• Kick? No, Run and Pass

    Yesterday’s narrow and stuttering win against Japan highlighted an affliction that has increasingly handicapped the All Blacks in the modern era. Time and again, the keen-eyed observer will have seen that the first response of an All Black back, finding himself in possession and with space to move, was to kick the ball (or attempt to do so) – usually with no apparent motive other than to get rid of it. They seemed to have no confidence in their ability to run and pass with it.

    This was in marked contrast to the Japanese backline who made serious gains (in territory, confidence and points) by running hard and by clever support and inter-passing. “Aimless kicking” has been the hallmark of All Black rugby for some time now; it seems to be accepted, by players and coaches alike, as the way modern rugby is to be played.

    One way of looking at this development is to lament what appears to be the final triumph of the “rush defence” – the tactic developed, largely in the northern hemisphere, as the best way to negate the superior running and passing and catching skills of teams such as the All Blacks.

    New Zealand coaches have adopted what is now called “the kicking game” as the best and possibly only way of sowing doubt in the minds of rapidly advancing tacklers, and allowing incisions to be made behind them as they advance. There is, of course, some value in this tactic being used from time to time, but it has become so much the standard response that the ability to do anything different seems to have been lost.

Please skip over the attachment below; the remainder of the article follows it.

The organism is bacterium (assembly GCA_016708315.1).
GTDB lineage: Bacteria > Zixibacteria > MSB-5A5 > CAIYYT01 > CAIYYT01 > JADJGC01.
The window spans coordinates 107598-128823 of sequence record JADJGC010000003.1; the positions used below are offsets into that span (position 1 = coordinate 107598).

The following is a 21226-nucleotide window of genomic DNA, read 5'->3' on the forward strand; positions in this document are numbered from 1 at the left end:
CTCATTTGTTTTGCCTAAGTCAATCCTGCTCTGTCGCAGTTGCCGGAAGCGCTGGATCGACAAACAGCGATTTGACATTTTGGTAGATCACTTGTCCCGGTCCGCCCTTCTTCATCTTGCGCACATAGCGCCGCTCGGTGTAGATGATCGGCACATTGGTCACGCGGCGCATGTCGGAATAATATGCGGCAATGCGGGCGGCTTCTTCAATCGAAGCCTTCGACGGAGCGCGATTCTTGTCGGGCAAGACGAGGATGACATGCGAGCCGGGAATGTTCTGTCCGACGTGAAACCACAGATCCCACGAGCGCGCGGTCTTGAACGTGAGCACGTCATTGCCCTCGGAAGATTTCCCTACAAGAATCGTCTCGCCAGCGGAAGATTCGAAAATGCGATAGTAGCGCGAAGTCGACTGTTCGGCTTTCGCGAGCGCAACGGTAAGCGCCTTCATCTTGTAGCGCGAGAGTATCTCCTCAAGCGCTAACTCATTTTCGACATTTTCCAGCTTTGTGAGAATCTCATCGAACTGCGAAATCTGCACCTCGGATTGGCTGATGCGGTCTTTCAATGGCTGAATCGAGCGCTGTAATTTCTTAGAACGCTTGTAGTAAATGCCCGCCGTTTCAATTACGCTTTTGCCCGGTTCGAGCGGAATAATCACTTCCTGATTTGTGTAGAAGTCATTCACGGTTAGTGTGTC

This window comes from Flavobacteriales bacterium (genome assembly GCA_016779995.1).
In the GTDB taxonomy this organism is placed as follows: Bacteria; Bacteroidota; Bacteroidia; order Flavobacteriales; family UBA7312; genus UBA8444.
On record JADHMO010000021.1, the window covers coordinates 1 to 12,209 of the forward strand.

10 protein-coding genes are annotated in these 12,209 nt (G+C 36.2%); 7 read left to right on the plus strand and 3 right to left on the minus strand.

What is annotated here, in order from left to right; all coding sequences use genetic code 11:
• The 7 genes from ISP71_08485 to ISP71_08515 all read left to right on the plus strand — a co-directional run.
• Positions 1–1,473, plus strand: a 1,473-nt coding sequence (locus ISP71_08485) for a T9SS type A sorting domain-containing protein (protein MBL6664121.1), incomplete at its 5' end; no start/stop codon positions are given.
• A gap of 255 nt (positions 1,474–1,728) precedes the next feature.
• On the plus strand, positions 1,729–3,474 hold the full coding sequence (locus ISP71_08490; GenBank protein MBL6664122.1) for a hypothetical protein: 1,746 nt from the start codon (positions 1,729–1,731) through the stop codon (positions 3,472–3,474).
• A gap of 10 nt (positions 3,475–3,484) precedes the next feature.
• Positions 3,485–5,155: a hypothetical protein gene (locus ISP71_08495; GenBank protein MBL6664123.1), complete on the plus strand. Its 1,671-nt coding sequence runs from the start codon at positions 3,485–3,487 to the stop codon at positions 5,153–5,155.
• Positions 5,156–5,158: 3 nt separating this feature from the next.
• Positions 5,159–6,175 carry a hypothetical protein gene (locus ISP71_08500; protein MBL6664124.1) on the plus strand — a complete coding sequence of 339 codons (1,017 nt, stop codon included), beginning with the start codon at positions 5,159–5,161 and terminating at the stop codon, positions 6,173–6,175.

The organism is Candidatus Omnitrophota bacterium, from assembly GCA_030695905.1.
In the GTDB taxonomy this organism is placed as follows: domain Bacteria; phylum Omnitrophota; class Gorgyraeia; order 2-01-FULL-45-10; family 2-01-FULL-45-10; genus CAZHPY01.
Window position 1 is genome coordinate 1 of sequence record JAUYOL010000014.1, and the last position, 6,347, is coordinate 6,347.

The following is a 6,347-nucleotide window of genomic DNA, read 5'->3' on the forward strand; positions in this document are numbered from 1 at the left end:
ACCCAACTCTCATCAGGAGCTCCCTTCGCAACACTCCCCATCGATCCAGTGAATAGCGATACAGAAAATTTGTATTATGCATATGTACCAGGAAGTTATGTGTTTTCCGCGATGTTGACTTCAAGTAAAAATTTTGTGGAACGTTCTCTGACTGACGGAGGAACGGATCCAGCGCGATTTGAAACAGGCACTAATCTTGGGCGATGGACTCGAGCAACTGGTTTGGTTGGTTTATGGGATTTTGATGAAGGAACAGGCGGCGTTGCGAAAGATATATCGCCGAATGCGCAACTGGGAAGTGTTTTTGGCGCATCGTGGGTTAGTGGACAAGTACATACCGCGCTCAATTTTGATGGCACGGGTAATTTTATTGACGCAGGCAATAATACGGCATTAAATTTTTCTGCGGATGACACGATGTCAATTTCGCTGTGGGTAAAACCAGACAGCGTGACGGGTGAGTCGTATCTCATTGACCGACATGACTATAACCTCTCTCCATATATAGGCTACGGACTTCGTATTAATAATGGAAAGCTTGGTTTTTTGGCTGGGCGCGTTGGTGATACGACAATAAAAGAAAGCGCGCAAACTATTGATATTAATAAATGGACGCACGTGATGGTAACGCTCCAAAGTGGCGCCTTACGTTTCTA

We have almost reached the point where possession is seen as nothing more than an embarrassment, and our players feel more secure by getting rid of the ball, rather than using it in an attempt to score. This attitude is completely at odds with the real point of rugby, which is, after all, to move the ball across the opponents’ line and score a try; possession of the ball is surely the sine qua non of that enterprise?

    The Black Ferns show how it should be done.

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